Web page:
Rep. Chip Roy, R-Texas, discusses the infrastructure bill making its way through congress during a news conference held by the House Freedom Caucus on Capitol Hill in Washington, Monday, Aug. 23, 2021. AP
A dispute within the Democratic party has stalled US President Joe Biden's massive spending plans for the United States as Congress postponed a key vote on the measures Monday.
The delay is a setback for the Democratic president, who intends to make American history with the two titanic funding projects -- on infrastructure and social spending -- worth a total of nearly $5 trillion.
Despite hours of negotiations, no agreement had been reached by midnight and Democratic leaders decided to resume the session on Tuesday at midday (1600 GMT).
If agreement is reached, the vote may be held Tuesday afternoon.
Earlier this month, the Senate approved a $1.2 trillion infrastructure investment plan, with some Republicans crossing the aisle to support the measure.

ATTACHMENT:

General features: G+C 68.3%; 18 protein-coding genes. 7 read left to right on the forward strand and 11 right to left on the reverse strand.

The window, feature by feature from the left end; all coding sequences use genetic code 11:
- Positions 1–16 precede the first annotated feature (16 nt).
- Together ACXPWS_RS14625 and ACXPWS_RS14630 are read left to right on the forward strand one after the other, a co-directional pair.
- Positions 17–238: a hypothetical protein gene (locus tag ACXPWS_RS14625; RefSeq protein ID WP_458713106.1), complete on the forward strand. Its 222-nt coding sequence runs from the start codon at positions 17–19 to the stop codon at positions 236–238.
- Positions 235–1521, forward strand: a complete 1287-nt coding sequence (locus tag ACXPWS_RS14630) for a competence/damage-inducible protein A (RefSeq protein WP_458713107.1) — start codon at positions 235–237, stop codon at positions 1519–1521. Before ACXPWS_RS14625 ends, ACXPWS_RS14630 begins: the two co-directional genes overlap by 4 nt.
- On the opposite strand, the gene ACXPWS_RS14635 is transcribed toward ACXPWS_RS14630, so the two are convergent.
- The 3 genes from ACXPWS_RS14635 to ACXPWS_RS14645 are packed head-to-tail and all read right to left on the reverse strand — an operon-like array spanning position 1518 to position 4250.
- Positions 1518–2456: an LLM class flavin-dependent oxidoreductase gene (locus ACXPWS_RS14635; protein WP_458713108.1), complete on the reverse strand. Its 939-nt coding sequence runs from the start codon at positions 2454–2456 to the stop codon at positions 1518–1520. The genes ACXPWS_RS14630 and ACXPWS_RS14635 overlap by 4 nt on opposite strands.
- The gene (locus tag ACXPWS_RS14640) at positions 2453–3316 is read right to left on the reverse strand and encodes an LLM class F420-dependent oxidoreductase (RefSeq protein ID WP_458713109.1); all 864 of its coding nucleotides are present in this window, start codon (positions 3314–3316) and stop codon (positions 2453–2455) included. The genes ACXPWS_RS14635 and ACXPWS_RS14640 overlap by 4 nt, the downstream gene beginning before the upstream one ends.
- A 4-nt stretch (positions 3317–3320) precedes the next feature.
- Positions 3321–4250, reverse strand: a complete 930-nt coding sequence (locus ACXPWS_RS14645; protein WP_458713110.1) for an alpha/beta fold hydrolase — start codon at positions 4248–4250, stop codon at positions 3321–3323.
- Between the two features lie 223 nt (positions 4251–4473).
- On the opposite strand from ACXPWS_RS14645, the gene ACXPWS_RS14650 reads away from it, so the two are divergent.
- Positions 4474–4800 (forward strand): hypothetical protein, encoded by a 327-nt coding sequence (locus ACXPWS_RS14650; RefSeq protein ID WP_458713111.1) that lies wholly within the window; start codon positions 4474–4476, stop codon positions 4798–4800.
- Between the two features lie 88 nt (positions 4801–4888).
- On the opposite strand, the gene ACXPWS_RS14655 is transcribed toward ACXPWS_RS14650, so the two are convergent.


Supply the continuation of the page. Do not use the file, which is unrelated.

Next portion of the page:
But a squabble has arisen in the House over whether to pass that bill first, or a separate $3.5 trillion plan supported only by Democrats that would allocate money towards education, health care, the labor market and fighting climate change.
Biden's Democratic allies controlling the House and Senate have for months been considering the two measures aimed at overhauling the world's largest economy through massive injections of cash into an array of programs.
The dispute erupted when moderate Democrats in the House demanded the popular infrastructure measure be approved without delay.
But progressive lawmakers insist the larger bill should take priority, fearing the centrists, objecting to its cost, will refuse to provide their crucial votes in a chamber with a tight Democratic majority once the infrastructure bill is passed.
Biden, who is facing blowback over the chaotic withdrawal from Afghanistan, is expected to weigh in on the dispute behind the scenes.